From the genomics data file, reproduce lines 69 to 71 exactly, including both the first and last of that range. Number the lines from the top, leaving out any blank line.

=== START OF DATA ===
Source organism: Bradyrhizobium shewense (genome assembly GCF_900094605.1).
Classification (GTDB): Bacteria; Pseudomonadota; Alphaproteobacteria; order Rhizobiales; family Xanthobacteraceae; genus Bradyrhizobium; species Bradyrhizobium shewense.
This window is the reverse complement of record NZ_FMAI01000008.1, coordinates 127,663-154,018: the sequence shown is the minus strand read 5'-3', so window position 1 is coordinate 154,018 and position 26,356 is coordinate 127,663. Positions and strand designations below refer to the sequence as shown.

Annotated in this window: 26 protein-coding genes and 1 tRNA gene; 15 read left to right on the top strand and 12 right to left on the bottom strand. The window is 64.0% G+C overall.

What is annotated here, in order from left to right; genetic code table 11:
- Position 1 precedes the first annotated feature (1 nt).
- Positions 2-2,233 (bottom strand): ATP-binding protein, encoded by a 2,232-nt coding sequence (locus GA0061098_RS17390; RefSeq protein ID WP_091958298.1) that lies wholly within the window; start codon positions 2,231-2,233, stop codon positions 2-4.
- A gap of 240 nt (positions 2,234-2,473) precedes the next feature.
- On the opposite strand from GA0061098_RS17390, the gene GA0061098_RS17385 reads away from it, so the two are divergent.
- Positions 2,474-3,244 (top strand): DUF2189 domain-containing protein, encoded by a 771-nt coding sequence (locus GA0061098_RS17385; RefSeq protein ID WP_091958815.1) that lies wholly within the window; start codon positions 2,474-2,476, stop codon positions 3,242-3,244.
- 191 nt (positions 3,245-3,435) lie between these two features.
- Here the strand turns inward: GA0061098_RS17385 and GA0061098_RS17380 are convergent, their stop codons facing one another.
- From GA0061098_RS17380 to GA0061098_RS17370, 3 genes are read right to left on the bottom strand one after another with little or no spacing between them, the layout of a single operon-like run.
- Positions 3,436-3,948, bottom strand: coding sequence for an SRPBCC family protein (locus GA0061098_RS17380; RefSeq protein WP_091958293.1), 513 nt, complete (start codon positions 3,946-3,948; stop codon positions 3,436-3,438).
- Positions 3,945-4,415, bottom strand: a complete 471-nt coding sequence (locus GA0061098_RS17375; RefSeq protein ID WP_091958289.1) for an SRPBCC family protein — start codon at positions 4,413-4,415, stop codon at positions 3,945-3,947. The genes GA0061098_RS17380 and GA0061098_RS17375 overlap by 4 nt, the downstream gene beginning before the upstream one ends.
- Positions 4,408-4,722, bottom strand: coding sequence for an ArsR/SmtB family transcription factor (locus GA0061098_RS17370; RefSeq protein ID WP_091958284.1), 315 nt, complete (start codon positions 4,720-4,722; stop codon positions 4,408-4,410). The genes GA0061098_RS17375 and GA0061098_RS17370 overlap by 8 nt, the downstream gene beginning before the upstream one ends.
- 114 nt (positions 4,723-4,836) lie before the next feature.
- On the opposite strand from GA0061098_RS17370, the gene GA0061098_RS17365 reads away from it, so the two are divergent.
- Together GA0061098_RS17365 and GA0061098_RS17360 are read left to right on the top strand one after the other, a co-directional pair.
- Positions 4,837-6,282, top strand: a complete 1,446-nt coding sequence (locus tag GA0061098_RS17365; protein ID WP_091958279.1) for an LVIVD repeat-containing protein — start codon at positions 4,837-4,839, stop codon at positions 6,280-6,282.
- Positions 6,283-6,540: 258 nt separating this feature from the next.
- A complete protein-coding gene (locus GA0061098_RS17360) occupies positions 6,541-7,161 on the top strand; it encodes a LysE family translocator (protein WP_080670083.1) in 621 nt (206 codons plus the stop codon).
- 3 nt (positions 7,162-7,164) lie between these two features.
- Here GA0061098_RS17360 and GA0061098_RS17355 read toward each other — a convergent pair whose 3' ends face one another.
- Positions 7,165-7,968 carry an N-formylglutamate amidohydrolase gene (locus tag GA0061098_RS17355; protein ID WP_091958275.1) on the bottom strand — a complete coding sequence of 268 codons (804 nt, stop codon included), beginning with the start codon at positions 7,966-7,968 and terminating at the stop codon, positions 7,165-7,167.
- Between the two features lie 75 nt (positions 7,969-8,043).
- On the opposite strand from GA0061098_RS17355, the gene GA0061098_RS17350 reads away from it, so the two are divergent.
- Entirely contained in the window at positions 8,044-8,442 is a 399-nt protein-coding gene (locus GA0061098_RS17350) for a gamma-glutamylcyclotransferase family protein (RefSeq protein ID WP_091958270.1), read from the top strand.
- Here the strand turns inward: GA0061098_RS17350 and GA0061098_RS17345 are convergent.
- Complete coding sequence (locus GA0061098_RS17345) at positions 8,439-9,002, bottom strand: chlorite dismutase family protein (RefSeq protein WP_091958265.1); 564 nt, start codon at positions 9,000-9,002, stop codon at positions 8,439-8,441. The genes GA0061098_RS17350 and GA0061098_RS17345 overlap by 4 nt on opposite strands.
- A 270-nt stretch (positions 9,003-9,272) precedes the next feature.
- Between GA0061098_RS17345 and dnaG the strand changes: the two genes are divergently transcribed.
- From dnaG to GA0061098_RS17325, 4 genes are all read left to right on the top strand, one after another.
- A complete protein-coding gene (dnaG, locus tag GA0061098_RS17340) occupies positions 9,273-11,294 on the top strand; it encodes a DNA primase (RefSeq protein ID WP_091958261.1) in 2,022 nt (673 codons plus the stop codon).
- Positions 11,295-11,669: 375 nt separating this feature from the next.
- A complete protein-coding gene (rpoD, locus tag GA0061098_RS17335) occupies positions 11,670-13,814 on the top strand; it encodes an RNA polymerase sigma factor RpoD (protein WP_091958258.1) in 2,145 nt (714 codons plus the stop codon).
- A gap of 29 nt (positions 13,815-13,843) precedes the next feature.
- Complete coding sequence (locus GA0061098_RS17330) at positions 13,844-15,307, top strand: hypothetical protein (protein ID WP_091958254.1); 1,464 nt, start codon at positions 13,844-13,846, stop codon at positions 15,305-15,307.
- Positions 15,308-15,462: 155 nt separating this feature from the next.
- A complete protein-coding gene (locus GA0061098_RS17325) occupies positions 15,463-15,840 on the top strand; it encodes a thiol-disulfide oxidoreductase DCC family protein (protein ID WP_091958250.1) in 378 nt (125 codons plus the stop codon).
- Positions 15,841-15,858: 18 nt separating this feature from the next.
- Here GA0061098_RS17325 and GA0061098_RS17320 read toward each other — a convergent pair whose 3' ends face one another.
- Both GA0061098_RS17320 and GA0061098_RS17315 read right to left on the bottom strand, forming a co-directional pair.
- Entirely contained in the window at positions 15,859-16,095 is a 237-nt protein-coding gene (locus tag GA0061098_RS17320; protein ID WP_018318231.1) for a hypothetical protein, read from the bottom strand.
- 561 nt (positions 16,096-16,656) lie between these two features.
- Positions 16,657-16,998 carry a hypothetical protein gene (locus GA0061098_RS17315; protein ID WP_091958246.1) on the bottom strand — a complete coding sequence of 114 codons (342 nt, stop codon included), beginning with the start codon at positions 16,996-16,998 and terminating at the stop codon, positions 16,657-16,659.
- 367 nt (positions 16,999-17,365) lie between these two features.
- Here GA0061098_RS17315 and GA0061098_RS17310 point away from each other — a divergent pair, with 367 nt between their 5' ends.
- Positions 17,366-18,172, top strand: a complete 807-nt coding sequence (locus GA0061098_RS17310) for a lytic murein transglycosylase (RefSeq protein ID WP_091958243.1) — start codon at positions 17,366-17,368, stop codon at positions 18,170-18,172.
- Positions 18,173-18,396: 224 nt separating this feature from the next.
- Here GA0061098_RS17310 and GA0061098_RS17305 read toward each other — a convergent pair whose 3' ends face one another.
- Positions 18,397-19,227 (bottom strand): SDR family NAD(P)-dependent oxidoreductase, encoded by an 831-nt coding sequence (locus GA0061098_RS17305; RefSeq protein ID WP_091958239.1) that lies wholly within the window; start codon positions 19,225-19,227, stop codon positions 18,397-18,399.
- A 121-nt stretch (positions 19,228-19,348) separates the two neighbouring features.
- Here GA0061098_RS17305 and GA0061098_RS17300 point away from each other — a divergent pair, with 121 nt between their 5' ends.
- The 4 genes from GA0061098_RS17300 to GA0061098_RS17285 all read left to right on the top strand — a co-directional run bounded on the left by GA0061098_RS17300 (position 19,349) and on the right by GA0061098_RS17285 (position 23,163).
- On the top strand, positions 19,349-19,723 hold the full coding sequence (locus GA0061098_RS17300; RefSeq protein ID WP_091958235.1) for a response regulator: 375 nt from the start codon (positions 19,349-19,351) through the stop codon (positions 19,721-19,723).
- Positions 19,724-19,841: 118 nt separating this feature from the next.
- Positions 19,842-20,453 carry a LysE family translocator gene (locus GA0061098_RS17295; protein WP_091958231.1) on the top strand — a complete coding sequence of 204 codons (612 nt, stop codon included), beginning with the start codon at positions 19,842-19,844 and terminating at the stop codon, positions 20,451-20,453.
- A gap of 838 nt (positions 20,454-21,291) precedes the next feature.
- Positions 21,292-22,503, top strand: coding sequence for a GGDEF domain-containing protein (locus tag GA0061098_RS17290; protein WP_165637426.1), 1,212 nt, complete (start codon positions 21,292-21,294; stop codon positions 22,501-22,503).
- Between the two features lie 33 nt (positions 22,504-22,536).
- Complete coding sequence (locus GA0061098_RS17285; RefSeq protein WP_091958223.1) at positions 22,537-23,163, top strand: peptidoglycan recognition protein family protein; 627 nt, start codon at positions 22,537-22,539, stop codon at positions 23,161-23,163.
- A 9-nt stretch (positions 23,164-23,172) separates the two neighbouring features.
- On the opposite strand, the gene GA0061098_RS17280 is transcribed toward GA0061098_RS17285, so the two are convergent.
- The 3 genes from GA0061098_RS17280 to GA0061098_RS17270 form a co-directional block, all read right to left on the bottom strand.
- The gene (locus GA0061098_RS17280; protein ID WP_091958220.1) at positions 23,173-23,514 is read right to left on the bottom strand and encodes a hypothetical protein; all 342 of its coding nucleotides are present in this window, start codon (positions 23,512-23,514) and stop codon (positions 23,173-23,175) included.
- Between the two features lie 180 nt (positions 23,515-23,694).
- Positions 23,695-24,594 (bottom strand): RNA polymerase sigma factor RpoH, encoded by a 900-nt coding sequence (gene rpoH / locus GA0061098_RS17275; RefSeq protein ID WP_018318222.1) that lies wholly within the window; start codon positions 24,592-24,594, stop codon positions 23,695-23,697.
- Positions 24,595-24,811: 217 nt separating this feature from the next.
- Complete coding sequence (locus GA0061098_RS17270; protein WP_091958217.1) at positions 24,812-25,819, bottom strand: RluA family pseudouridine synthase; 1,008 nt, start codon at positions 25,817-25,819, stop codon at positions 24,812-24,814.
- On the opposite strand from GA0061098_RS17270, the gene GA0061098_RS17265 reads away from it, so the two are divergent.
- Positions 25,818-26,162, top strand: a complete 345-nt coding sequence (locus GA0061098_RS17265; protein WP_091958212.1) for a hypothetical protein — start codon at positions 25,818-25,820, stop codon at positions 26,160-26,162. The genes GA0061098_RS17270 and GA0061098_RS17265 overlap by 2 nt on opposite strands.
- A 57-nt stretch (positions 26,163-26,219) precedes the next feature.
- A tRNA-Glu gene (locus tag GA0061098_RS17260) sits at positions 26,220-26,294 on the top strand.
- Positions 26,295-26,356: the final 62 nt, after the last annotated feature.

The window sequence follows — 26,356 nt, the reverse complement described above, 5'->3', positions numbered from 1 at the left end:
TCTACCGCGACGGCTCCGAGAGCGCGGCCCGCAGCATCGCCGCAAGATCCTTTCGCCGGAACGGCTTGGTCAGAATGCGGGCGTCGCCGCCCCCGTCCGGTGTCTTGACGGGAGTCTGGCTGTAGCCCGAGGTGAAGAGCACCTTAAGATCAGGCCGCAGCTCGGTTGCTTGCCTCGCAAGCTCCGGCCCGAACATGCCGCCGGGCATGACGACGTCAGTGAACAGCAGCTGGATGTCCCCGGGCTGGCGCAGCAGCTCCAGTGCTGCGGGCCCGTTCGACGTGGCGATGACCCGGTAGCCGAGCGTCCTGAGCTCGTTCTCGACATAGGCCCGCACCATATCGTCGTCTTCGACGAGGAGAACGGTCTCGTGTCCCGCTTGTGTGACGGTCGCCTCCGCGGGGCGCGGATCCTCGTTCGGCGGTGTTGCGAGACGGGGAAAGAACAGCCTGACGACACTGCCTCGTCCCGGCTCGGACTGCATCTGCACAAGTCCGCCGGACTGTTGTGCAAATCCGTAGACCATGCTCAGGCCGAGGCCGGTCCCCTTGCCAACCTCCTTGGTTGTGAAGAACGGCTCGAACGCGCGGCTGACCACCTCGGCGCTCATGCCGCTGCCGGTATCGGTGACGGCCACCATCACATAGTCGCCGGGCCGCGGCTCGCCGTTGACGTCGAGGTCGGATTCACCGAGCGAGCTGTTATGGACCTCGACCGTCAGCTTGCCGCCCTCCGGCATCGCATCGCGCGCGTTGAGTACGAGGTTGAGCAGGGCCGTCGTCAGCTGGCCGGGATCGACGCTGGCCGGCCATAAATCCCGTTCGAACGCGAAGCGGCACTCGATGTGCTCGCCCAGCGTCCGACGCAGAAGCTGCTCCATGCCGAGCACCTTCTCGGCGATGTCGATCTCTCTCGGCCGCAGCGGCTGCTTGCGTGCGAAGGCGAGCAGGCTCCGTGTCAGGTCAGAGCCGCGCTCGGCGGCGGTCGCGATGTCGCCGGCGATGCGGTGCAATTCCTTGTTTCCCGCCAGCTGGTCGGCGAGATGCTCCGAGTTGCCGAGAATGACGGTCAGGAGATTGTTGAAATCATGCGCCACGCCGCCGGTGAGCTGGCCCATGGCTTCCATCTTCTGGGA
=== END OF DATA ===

- Positions 24,595-24,811: 217 nt separating this feature from the next.
- Complete coding sequence (locus GA0061098_RS17270; protein WP_091958217.1) at positions 24,812-25,819, bottom strand: RluA family pseudouridine synthase; 1,008 nt, start codon at positions 25,817-25,819, stop codon at positions 24,812-24,814.
- On the opposite strand from GA0061098_RS17270, the gene GA0061098_RS17265 reads away from it, so the two are divergent.